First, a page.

New Storm Keeps Officials On Guard

By: Staff
By: Staff

As a new storm brought more rain, local
emergency management officials kept up their guard after the Reno
area's worst flooding in nine years.
Kaydie Paschall, coordinator of the Community Emergency Response
Team, said authorities were still closely monitoring the Truckee,
Carson and Walker rivers.
"At this point, there are cleanup efforts to remove debris,"
she said Sunday. "But sandbags aren't being removed until the next
storm system passes. Why risk it?"
Paschall said officials also were trying to assess the damage of
the worst flooding since a New Year's Day 1997 flood caused $1
billion in damage in northern Nevada.
Officials said the worst-hit area appeared to be the Sparks
industrial area, where an undetermined number of businesses along
the Truckee were under up to 4 feet of water.
On the Carson River to the south, at least 12 homes and two
businesses were flooded in Carson City, while two homes, 10
residential garages, three businesses and a fourplex were flooded
downstream in the Dayton area, they said.
"It's just a mess. Our garage is flooded and our computer room
is flooded," Ann Erwin of Carson City told the Nevada Appeal.
"It's a bad way to start the year but we'll get through it."
In the Sierra Nevada, Interstate 80 was completely reopened
Sunday, a day after mudslides shut down the entire roadway about 25
miles west of Reno.
California Department of Transportation officials had originally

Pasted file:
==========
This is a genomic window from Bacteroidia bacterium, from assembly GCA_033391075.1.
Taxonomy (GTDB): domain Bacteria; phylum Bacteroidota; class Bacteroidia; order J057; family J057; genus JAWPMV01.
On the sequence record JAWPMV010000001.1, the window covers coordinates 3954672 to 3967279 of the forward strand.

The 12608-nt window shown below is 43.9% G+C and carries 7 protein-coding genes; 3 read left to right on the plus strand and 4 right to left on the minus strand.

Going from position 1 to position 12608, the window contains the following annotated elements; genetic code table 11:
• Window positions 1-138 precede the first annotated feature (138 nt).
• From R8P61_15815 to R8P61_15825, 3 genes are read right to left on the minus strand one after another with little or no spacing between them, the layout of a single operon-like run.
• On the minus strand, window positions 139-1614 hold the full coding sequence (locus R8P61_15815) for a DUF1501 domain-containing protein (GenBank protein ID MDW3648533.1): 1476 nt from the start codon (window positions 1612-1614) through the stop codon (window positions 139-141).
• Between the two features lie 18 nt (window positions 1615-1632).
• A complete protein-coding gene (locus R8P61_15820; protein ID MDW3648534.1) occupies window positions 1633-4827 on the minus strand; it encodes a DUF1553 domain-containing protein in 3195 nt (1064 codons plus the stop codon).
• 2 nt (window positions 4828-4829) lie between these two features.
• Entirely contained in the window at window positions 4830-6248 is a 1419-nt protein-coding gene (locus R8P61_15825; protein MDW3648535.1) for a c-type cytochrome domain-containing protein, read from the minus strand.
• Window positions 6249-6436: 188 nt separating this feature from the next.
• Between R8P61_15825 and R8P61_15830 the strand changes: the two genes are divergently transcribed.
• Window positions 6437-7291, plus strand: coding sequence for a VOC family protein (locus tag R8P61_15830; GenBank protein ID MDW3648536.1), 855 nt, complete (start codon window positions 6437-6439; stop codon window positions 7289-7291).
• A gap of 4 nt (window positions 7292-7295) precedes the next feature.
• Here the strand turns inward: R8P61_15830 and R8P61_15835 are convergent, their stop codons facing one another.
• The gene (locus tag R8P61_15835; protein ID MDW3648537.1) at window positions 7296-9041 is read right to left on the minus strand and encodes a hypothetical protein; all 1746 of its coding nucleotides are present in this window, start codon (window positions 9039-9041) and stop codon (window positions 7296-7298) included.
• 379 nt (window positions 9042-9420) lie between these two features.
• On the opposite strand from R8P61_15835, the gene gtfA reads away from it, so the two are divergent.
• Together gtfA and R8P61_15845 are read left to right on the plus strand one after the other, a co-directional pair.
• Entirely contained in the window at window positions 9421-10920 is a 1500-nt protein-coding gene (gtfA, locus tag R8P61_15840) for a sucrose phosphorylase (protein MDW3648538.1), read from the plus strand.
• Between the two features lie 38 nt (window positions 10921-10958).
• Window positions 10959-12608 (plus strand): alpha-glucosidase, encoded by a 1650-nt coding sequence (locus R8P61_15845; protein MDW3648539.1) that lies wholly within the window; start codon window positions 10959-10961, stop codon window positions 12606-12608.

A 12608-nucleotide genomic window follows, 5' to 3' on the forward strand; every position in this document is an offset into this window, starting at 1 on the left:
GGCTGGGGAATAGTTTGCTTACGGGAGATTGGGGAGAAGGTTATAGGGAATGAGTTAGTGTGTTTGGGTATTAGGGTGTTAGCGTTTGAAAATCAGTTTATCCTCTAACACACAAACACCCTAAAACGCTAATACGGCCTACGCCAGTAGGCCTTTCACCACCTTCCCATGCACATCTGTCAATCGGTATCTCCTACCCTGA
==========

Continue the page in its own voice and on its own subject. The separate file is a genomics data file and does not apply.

expected the interstate - the major link between northern
California and Reno - to remain closed at least until Monday.
But spokesman Mark Dinger said crews worked overnight to remove
more than 130 truckloads of rock and dirt after heavy rain
temporarily ended.
"Thanks to a lot of hard work ... we're going to meet the needs
of the traveling public for the holiday weekend," said Will
Kempton, California state transportation director.
Six truck rigs were caught in mudslides in the area early
Saturday, but no injuries were reported.
A major concern Sunday was the Dayton area, where authorities
were working to save at least one home and several outbuildings
from flood waters.
The Carson crested Sunday afternoon at about 2.5 feet above
flood stage there.
"The Carson is moving fast. You can see tree limbs and other
debris speed past," said Lyon County sheriff's Capt. Jeff Page.
"Last week it was moving like a mosquito and today it's moving
like an F-18 jet."
The Truckee River was below flood stage Sunday in Reno, and no
new problems were reported on it.
Gary Barbato, hydrologist with the National Weather Service in
Reno, said he did not expect the new storm to cause similar
flooding on the Truckee and Carson rivers.
While the storm was expected to bring up to 1 inch more of rain
to the Reno area, he said, the snow level should be lower.
"I don't foresee a repeat of yesterday's flooding because the
next system will be much colder," Barbato said Sunday.
The storm that triggered the flooding brought up to 2 inches of
rain to valley floors and 8 inches of rain to the Sierra Nevada.
In Carson City, flooding left Mo and Sluggo's Bar and Grill in
2½ inches of water.
"I have been keeping track and we have bailed about 400 gallons
of water out, five gallons at a time," said Mitch Fanning, husband
of bartender Trish Fanning.
In Reno, the weather cost the city its annual downtown New
Year's Eve fireworks show.
The show had been rescheduled for Sunday night, but officials
decided to scrap it after the new storm brought more rain and high